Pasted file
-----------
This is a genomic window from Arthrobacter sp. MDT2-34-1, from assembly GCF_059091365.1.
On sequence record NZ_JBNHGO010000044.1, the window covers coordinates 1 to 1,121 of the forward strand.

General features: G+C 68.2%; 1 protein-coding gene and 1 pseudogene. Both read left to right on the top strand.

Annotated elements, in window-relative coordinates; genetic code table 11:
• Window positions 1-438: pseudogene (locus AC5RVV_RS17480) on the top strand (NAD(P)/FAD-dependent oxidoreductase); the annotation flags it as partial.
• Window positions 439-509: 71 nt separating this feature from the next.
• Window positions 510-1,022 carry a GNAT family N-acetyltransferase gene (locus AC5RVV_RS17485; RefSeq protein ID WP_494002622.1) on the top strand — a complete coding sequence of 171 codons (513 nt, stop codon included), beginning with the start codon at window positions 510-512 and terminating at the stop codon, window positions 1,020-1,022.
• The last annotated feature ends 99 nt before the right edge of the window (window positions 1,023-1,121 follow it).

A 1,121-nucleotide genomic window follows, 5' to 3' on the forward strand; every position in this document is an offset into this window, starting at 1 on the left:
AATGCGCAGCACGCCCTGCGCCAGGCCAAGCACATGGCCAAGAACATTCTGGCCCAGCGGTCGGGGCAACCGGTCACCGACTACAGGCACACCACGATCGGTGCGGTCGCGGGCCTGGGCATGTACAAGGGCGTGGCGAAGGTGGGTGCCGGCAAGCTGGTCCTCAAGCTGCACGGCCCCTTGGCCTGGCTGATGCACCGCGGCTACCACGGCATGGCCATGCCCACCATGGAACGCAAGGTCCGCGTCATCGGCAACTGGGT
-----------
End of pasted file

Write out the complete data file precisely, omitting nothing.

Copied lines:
This is a genomic window from Arthrobacter sp. MDT2-34-1, from assembly GCF_059091365.1.
On sequence record NZ_JBNHGO010000044.1, the window covers coordinates 1 to 1,121 of the forward strand.

General features: G+C 68.2%; 1 protein-coding gene and 1 pseudogene. Both read left to right on the top strand.

Annotated elements, in window-relative coordinates; genetic code table 11:
• Window positions 1-438: pseudogene (locus AC5RVV_RS17480) on the top strand (NAD(P)/FAD-dependent oxidoreductase); the annotation flags it as partial.
• Window positions 439-509: 71 nt separating this feature from the next.
• Window positions 510-1,022 carry a GNAT family N-acetyltransferase gene (locus AC5RVV_RS17485; RefSeq protein ID WP_494002622.1) on the top strand — a complete coding sequence of 171 codons (513 nt, stop codon included), beginning with the start codon at window positions 510-512 and terminating at the stop codon, window positions 1,020-1,022.
• The last annotated feature ends 99 nt before the right edge of the window (window positions 1,023-1,121 follow it).

A 1,121-nucleotide genomic window follows, 5' to 3' on the forward strand; every position in this document is an offset into this window, starting at 1 on the left:
AATGCGCAGCACGCCCTGCGCCAGGCCAAGCACATGGCCAAGAACATTCTGGCCCAGCGGTCGGGGCAACCGGTCACCGACTACAGGCACACCACGATCGGTGCGGTCGCGGGCCTGGGCATGTACAAGGGCGTGGCGAAGGTGGGTGCCGGCAAGCTGGTCCTCAAGCTGCACGGCCCCTTGGCCTGGCTGATGCACCGCGGCTACCACGGCATGGCCATGCCCACCATGGAACGCAAGGTCCGCGTCATCGGCAACTGGGT